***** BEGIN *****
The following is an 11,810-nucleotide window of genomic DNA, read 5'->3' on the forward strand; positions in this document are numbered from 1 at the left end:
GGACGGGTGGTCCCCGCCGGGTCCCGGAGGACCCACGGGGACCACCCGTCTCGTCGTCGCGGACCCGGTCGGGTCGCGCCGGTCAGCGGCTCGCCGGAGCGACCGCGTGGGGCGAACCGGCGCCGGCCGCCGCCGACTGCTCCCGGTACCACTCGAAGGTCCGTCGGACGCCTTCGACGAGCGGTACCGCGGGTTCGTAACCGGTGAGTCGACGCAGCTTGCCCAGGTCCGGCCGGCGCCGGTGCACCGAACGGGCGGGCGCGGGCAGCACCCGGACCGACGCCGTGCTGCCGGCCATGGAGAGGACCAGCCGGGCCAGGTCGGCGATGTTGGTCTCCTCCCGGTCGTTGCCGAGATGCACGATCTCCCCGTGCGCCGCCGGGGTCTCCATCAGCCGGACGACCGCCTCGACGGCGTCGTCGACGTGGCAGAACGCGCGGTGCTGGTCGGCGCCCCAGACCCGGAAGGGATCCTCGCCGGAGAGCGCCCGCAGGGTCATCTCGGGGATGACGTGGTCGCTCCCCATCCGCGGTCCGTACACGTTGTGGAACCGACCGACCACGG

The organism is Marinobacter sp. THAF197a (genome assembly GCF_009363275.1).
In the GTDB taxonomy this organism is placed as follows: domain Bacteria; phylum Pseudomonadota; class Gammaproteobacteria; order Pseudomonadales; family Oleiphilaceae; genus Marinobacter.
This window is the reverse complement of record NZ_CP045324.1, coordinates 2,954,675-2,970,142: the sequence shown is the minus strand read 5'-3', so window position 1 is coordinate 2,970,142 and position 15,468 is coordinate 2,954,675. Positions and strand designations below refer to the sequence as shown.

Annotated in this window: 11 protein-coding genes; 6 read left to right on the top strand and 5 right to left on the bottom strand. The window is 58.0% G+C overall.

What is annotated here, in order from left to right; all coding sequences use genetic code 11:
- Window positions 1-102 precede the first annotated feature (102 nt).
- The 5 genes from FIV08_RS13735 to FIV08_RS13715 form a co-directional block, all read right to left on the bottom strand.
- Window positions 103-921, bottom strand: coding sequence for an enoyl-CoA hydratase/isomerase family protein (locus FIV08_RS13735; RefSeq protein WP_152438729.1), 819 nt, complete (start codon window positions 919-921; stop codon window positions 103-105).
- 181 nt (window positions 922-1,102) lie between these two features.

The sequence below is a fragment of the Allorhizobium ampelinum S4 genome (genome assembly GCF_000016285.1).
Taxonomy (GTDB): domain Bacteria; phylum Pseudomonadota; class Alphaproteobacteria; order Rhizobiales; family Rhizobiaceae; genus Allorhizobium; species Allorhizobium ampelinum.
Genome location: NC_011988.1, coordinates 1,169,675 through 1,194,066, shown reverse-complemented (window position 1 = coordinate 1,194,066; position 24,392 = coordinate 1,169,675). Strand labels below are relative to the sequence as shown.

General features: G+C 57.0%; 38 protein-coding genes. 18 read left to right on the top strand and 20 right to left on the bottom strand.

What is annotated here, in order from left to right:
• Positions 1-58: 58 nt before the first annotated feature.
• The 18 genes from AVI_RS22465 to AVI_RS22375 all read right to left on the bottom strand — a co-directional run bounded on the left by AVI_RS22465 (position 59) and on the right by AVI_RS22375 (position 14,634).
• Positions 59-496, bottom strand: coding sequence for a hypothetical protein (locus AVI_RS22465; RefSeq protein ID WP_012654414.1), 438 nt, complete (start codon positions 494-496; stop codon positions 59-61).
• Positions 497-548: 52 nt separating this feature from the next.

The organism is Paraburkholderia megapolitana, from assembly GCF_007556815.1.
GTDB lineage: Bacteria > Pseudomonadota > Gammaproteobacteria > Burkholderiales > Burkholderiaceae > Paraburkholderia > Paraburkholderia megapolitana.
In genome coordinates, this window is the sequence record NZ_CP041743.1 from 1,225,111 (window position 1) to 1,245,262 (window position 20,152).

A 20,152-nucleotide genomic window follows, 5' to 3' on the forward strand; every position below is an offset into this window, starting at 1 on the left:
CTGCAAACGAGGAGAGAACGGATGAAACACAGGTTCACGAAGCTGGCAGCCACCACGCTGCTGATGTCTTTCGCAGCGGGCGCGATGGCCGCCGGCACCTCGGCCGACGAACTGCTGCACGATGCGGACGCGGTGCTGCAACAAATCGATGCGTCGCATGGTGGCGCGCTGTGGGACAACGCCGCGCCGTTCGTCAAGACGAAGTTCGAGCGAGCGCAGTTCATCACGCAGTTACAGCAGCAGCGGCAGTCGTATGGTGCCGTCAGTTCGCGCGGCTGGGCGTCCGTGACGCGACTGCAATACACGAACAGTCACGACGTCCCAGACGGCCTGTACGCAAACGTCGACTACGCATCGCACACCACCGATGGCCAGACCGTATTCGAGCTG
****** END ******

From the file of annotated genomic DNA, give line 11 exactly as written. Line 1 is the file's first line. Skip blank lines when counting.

- 181 nt (window positions 922-1,102) lie between these two features.